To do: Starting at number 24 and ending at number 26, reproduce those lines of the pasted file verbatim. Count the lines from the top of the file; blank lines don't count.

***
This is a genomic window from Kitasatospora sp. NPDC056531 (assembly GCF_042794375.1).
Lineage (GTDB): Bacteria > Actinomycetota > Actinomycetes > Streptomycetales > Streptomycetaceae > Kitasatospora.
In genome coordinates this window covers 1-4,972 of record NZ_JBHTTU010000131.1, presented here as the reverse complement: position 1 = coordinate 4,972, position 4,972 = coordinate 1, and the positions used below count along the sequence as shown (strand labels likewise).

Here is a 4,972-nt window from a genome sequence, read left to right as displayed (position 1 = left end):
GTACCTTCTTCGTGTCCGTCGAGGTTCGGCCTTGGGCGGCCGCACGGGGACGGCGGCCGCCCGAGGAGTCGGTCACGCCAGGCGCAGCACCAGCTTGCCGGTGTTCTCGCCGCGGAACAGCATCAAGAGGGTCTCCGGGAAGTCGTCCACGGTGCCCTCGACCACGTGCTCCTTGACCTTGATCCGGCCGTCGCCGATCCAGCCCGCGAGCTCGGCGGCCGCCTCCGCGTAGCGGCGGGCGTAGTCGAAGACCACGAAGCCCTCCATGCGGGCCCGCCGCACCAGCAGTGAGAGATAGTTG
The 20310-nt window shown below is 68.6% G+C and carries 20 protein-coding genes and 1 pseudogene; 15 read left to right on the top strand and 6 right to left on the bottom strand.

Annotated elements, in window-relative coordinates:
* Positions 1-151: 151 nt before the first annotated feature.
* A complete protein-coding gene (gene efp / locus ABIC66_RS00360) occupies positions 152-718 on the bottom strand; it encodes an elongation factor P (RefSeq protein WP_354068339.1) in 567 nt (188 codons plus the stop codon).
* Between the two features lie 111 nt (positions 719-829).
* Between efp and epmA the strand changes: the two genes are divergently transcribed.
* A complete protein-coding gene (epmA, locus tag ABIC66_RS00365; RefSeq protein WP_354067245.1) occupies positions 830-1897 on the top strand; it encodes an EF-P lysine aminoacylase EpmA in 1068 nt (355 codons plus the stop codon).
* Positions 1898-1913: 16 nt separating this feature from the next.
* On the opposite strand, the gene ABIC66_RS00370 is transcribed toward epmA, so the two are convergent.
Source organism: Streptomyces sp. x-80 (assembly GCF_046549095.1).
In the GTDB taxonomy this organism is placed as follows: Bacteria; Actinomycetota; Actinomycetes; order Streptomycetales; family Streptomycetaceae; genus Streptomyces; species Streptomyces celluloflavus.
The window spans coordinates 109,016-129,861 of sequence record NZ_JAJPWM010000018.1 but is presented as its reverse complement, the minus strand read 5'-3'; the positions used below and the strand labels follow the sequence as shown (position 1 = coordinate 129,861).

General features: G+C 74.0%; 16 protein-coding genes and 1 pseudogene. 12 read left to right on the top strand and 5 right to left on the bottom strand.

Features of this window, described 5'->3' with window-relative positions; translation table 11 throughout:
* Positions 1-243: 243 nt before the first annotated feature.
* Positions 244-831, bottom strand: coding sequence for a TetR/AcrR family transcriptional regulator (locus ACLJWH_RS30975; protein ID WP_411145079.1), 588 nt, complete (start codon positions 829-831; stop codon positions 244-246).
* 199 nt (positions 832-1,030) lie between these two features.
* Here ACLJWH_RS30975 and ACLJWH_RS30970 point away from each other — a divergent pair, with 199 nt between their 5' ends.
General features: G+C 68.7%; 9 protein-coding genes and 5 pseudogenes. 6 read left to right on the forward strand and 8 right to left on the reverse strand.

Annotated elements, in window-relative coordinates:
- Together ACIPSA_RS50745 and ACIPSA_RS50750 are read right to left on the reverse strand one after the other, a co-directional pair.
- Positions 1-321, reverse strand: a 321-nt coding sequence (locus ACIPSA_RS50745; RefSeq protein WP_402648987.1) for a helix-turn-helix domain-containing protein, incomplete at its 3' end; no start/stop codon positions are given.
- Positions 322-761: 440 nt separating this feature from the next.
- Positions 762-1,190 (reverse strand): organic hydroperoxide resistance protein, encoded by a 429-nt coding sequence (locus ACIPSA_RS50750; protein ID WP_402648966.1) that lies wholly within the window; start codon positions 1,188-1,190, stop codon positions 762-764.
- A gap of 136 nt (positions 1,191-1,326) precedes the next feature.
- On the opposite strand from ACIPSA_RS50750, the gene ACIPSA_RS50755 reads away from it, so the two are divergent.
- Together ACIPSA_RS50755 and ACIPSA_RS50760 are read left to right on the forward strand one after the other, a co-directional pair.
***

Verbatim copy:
General features: G+C 68.7%; 9 protein-coding genes and 5 pseudogenes. 6 read left to right on the forward strand and 8 right to left on the reverse strand.

Annotated elements, in window-relative coordinates:
- Together ACIPSA_RS50745 and ACIPSA_RS50750 are read right to left on the reverse strand one after the other, a co-directional pair.